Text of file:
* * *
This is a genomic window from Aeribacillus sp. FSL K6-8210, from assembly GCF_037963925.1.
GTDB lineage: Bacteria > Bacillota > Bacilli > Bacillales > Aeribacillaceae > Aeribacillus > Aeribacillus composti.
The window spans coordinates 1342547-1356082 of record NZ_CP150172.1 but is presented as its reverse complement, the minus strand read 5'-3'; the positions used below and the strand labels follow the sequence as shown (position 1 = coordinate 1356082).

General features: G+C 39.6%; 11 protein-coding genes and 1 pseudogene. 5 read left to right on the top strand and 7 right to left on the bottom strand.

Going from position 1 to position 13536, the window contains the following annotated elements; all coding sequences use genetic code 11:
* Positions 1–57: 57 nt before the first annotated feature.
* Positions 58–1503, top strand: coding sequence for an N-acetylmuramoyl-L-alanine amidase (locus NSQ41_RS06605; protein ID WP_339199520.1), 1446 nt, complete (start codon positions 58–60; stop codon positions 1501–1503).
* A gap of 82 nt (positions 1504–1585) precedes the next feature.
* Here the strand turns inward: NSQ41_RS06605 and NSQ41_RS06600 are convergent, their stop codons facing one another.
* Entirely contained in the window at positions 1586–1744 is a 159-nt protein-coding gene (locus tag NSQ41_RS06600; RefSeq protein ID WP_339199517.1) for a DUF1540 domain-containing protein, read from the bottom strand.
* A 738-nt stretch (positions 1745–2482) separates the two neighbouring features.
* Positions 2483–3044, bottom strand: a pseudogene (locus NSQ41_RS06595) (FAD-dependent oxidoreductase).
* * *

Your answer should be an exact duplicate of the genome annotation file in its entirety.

This is a genomic window from Aeribacillus sp. FSL K6-8210, from assembly GCF_037963925.1.
GTDB lineage: Bacteria > Bacillota > Bacilli > Bacillales > Aeribacillaceae > Aeribacillus > Aeribacillus composti.
The window spans coordinates 1342547-1356082 of record NZ_CP150172.1 but is presented as its reverse complement, the minus strand read 5'-3'; the positions used below and the strand labels follow the sequence as shown (position 1 = coordinate 1356082).

General features: G+C 39.6%; 11 protein-coding genes and 1 pseudogene. 5 read left to right on the top strand and 7 right to left on the bottom strand.

Going from position 1 to position 13536, the window contains the following annotated elements; all coding sequences use genetic code 11:
* Positions 1–57: 57 nt before the first annotated feature.
* Positions 58–1503, top strand: coding sequence for an N-acetylmuramoyl-L-alanine amidase (locus NSQ41_RS06605; protein ID WP_339199520.1), 1446 nt, complete (start codon positions 58–60; stop codon positions 1501–1503).
* A gap of 82 nt (positions 1504–1585) precedes the next feature.
* Here the strand turns inward: NSQ41_RS06605 and NSQ41_RS06600 are convergent, their stop codons facing one another.
* Entirely contained in the window at positions 1586–1744 is a 159-nt protein-coding gene (locus tag NSQ41_RS06600; RefSeq protein ID WP_339199517.1) for a DUF1540 domain-containing protein, read from the bottom strand.
* A 738-nt stretch (positions 1745–2482) separates the two neighbouring features.
* Positions 2483–3044, bottom strand: a pseudogene (locus NSQ41_RS06595) (FAD-dependent oxidoreductase).